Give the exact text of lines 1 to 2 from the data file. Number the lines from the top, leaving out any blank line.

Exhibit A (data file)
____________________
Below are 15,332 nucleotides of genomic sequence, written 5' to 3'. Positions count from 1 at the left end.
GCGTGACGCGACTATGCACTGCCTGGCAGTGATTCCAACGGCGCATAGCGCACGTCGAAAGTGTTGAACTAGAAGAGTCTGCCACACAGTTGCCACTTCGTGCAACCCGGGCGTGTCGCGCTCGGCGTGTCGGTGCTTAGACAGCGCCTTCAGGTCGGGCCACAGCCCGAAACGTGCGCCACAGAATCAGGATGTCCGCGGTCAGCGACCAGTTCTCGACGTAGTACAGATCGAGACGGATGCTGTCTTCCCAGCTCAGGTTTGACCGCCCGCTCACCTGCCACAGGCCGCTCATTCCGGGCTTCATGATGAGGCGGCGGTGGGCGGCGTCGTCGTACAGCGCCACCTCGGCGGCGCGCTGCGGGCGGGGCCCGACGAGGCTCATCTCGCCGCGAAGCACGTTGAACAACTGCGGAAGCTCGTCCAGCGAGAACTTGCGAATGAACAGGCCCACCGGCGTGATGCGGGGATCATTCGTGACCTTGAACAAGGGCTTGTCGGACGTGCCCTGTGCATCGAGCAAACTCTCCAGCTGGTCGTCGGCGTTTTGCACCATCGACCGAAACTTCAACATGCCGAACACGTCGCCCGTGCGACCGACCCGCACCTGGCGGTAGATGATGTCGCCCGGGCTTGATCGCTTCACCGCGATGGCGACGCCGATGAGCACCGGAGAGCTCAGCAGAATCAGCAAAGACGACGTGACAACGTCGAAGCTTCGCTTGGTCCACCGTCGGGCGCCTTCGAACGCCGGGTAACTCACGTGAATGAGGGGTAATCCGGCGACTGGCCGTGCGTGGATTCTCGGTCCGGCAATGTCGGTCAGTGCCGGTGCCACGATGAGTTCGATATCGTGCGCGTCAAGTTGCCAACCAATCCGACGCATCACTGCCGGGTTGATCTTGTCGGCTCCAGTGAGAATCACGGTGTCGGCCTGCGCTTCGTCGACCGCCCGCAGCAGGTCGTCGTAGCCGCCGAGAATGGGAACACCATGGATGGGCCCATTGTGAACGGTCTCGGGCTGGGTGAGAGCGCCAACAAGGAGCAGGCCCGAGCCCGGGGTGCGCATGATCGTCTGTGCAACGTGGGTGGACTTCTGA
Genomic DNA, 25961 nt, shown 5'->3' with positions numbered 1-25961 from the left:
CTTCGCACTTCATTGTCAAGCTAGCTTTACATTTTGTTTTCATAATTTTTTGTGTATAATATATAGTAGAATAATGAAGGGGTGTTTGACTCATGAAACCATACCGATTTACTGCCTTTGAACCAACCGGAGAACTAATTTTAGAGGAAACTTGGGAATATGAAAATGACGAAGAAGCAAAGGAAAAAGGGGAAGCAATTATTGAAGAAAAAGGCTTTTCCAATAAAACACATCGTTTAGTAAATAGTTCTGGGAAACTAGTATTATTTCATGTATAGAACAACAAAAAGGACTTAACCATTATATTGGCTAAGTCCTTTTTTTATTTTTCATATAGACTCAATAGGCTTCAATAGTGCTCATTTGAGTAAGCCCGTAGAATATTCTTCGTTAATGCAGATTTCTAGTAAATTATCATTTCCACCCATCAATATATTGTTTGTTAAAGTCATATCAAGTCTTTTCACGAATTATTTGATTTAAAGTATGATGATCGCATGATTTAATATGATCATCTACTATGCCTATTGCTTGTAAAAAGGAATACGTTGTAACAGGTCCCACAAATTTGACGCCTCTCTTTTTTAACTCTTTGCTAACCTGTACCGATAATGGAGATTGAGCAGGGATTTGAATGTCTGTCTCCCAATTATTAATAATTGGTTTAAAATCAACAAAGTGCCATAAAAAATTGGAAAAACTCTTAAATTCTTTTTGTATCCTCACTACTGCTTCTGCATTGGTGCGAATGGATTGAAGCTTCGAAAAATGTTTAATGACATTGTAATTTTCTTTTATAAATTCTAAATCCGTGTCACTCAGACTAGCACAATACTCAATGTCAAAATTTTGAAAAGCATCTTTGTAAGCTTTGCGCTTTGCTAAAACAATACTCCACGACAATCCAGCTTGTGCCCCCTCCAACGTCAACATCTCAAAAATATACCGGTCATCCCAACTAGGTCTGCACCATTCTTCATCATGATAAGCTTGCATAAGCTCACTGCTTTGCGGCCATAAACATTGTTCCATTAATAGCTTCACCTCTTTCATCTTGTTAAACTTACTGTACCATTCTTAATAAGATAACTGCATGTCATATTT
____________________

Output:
Below are 15,332 nucleotides of genomic sequence, written 5' to 3'. Positions count from 1 at the left end.
GCGTGACGCGACTATGCACTGCCTGGCAGTGATTCCAACGGCGCATAGCGCACGTCGAAAGTGTTGAACTAGAAGAGTCTGCCACACAGTTGCCACTTCGTGCAACCCGGGCGTGTCGCGCTCGGCGTGTCGGTGCTTAGACAGCGCCTTCAGGTCGGGCCACAGCCCGAAACGTGCGCCACAGAATCAGGATGTCCGCGGTCAGCGACCAGTTCTCGACGTAGTACAGATCGAGACGGATGCTGTCTTCCCAGCTCAGGTTTGACCGCCCGCTCACCTGCCACAGGCCGCTCATTCCGGGCTTCATGATGAGGCGGCGGTGGGCGGCGTCGTCGTACAGCGCCACCTCGGCGGCGCGCTGCGGGCGGGGCCCGACGAGGCTCATCTCGCCGCGAAGCACGTTGAACAACTGCGGAAGCTCGTCCAGCGAGAACTTGCGAATGAACAGGCCCACCGGCGTGATGCGGGGATCATTCGTGACCTTGAACAAGGGCTTGTCGGACGTGCCCTGTGCATCGAGCAAACTCTCCAGCTGGTCGTCGGCGTTTTGCACCATCGACCGAAACTTCAACATGCCGAACACGTCGCCCGTGCGACCGACCCGCACCTGGCGGTAGATGATGTCGCCCGGGCTTGATCGCTTCACCGCGATGGCGACGCCGATGAGCACCGGAGAGCTCAGCAGAATCAGCAAAGACGACGTGACAACGTCGAAGCTTCGCTTGGTCCACCGTCGGGCGCCTTCGAACGCCGGGTAACTCACGTGAATGAGGGGTAATCCGGCGACTGGCCGTGCGTGGATTCTCGGTCCGGCAATGTCGGTCAGTGCCGGTGCCACGATGAGTTCGATATCGTGCGCGTCAAGTTGCCAACCAATCCGACGCATCACTGCCGGGTTGATCTTGTCGGCTCCAGTGAGAATCACGGTGTCGGCCTGCGCTTCGTCGACCGCCCGCAGCAGGTCGTCGTAGCCGCCGAGAATGGGAACACCATGGATGGGCCCATTGTGAACGGTCTCGGGCTGGGTGAGAGCGCCAACAAGGAGCAGGCCCGAGCCCGGGGTGCGCATGATCGTCTGTGCAACGTGGGTGGACTTCTGA